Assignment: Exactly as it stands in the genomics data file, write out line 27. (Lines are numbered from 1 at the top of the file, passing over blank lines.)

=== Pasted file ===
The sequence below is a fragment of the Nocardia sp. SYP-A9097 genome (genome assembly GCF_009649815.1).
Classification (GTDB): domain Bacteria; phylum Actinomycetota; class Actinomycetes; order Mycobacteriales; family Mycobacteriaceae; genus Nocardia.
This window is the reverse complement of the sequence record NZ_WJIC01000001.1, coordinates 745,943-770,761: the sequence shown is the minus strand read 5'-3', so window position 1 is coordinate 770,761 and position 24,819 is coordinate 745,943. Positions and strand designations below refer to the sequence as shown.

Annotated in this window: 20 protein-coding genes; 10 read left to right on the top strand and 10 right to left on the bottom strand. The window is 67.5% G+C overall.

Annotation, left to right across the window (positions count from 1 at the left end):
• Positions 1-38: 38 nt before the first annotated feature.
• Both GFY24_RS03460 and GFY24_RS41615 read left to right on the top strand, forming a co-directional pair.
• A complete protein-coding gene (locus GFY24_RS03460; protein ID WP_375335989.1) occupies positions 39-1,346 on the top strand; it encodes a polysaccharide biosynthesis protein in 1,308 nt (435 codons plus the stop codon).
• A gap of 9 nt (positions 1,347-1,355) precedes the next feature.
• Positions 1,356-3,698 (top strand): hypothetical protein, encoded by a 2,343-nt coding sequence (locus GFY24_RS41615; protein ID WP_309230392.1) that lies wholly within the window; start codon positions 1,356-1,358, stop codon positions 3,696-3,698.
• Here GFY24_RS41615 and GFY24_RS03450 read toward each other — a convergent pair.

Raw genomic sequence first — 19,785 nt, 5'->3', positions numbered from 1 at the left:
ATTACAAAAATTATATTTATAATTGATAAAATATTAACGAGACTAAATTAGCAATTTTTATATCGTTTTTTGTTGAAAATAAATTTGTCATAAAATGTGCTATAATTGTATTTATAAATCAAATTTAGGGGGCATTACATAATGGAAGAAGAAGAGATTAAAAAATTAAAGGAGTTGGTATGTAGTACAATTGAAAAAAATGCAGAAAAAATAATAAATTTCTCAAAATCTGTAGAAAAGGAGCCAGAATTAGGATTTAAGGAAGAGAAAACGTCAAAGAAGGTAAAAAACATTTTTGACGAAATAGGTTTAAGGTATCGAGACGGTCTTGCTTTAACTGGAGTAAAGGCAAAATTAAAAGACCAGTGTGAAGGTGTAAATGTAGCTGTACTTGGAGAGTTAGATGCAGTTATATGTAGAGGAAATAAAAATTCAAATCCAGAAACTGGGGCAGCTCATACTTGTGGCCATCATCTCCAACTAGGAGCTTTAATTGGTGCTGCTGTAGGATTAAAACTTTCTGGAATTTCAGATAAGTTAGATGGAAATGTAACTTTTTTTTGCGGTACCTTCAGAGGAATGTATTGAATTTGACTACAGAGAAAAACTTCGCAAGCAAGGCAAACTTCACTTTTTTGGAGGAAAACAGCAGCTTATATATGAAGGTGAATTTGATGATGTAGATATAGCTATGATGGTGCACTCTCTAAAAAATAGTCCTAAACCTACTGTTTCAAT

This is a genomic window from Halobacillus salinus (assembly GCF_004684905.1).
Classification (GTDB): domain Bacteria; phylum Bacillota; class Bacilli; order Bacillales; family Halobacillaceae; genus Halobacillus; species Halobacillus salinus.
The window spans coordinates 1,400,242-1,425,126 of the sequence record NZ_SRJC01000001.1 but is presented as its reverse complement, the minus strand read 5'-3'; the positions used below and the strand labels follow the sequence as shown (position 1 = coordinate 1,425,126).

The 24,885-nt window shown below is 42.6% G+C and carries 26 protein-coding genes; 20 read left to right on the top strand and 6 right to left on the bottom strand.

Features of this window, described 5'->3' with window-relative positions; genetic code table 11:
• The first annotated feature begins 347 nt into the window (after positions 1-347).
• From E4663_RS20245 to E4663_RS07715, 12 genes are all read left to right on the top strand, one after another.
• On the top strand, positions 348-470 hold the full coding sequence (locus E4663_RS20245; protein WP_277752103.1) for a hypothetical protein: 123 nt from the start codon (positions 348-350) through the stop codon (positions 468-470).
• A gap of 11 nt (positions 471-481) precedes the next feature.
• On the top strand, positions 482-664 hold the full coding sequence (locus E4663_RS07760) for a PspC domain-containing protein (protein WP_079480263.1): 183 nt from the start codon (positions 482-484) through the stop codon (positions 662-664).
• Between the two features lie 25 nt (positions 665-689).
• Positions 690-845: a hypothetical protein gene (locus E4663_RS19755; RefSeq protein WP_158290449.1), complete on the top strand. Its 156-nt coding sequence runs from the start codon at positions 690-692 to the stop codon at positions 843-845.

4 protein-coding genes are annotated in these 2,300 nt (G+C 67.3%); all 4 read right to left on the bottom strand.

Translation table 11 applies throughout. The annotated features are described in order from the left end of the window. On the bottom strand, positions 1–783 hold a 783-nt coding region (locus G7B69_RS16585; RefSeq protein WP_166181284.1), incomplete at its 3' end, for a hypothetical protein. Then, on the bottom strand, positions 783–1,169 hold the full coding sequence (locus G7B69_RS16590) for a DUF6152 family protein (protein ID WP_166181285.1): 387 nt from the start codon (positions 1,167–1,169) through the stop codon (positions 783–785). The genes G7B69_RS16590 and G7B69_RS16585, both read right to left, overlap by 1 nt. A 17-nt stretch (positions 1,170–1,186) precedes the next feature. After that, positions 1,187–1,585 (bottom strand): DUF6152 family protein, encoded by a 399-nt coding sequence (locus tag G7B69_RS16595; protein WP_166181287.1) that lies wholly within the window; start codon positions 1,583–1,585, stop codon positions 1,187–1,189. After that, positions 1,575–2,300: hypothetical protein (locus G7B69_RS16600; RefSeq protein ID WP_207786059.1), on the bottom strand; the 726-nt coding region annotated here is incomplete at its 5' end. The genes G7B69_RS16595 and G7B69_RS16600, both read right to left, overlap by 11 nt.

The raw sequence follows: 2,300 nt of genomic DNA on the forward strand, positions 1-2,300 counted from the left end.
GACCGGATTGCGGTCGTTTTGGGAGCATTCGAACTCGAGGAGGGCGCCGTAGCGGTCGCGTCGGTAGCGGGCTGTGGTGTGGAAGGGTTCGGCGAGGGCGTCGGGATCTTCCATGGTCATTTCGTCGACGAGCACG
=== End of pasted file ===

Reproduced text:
Translation table 11 applies throughout. The annotated features are described in order from the left end of the window. On the bottom strand, positions 1–783 hold a 783-nt coding region (locus G7B69_RS16585; RefSeq protein WP_166181284.1), incomplete at its 3' end, for a hypothetical protein. Then, on the bottom strand, positions 783–1,169 hold the full coding sequence (locus G7B69_RS16590) for a DUF6152 family protein (protein ID WP_166181285.1): 387 nt from the start codon (positions 1,167–1,169) through the stop codon (positions 783–785). The genes G7B69_RS16590 and G7B69_RS16585, both read right to left, overlap by 1 nt. A 17-nt stretch (positions 1,170–1,186) precedes the next feature. After that, positions 1,187–1,585 (bottom strand): DUF6152 family protein, encoded by a 399-nt coding sequence (locus tag G7B69_RS16595; protein WP_166181287.1) that lies wholly within the window; start codon positions 1,583–1,585, stop codon positions 1,187–1,189. After that, positions 1,575–2,300: hypothetical protein (locus G7B69_RS16600; RefSeq protein ID WP_207786059.1), on the bottom strand; the 726-nt coding region annotated here is incomplete at its 5' end. The genes G7B69_RS16595 and G7B69_RS16600, both read right to left, overlap by 11 nt.